What’s the show? Bloom Into You, Episode 5.
So how’s this episode? Somehow even slower than previous episodes–but at the same rate it’s probably my favourite episode so far!
Oh yeah? How’s that work? It’s intimate on a lot of levels. The episode starts with a cute scene at Yuu’s family bookstore where we find out the kind of books all her friends like then her classmate Koyomi asks her to read a novel that she wrote. The rest of the episode is ~literally~ just Yuu and Touko studying, first at the library every day after school leading up to mid-terms, then, when the library is too busy to find a seat at, Yuu invites her over to her house to study. And they study some more!
That sounds very dry and dull. You’d think so but for anyone remotely invested in this relationship watching this gradual and contemplative examination of the forming of a “relationship” in a somewhat unconventional way is as beautiful as it is interesting. All the little moments, the hair flicks, the gentle touches, the stolen glances–they’re all so much more meaningful given Yuu’s ~difficult~ frame of mind. Is it slow paced? Sure. But it is called ‘Bloom Into You’, not ‘Burst Into You’ and some flowers take a long time and care and nurturing to bloom.
You seem to be awfully forgiving of this show’s pace. I can’t help but think that’s to do with the fact that you’ve read the manga. I’ve read some of the manga, just two or three volumes–but yes I admit, knowing the pace this series would undoubtedly take has probably softened by critical eye a little bit. Also, I’ve never said this series is perfect, I find it hard to relate to Yuu often as I’m someone who gets passionate and animated about many things and have a sort of ‘addictive personality’ that means I fall in love with things very quickly. Added to that I’m not really sure how much the side characters bring to this series–but then again they are needed as it would be weird not to have them in a school based show.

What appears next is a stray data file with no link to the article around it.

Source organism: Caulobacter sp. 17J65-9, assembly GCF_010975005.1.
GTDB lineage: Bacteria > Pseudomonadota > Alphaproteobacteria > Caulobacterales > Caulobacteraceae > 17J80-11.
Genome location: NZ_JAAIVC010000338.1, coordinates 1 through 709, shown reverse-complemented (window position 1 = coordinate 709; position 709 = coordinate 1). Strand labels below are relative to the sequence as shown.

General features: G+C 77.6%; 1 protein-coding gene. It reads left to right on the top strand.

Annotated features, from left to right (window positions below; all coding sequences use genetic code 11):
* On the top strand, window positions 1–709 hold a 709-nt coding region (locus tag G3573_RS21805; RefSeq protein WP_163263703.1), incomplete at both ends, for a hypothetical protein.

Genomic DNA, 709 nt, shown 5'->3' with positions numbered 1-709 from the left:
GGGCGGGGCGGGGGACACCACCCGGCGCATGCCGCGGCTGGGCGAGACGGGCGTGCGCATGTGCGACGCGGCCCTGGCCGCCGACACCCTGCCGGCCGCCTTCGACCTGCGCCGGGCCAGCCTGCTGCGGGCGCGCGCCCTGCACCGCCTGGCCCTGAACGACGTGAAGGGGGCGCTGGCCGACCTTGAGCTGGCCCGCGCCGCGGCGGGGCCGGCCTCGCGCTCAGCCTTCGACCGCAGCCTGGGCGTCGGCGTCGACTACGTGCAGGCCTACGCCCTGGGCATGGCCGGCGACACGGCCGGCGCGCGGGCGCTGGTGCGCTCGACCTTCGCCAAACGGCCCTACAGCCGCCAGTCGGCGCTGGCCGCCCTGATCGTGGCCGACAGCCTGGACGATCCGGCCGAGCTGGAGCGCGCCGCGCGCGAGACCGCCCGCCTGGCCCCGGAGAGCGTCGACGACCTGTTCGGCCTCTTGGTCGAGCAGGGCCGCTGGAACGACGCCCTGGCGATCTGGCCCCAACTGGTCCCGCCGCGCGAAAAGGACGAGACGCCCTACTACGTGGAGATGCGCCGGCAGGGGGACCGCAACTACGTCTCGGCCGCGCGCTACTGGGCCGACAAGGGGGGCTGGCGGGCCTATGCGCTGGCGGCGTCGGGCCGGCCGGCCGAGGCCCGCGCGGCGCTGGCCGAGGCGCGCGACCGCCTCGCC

So basically you’re saying the show has flaws but the flaws are either what make it interesting or are necessary to its existence? Kind of, yeah. I mean just because I can’t relate to Yuu doesn’t mean I can’t empathise with her situation and if anything her being so ~different~ from the norm highlights the necessity for a character like her to be represented in fiction. And for her to be represented with care and consideration for the life she’s living and the way she chooses to approach love. It may not be conventional, but it’s the only way she can do it and that’s what’s important.
Previous Bloom Into You Reviews:
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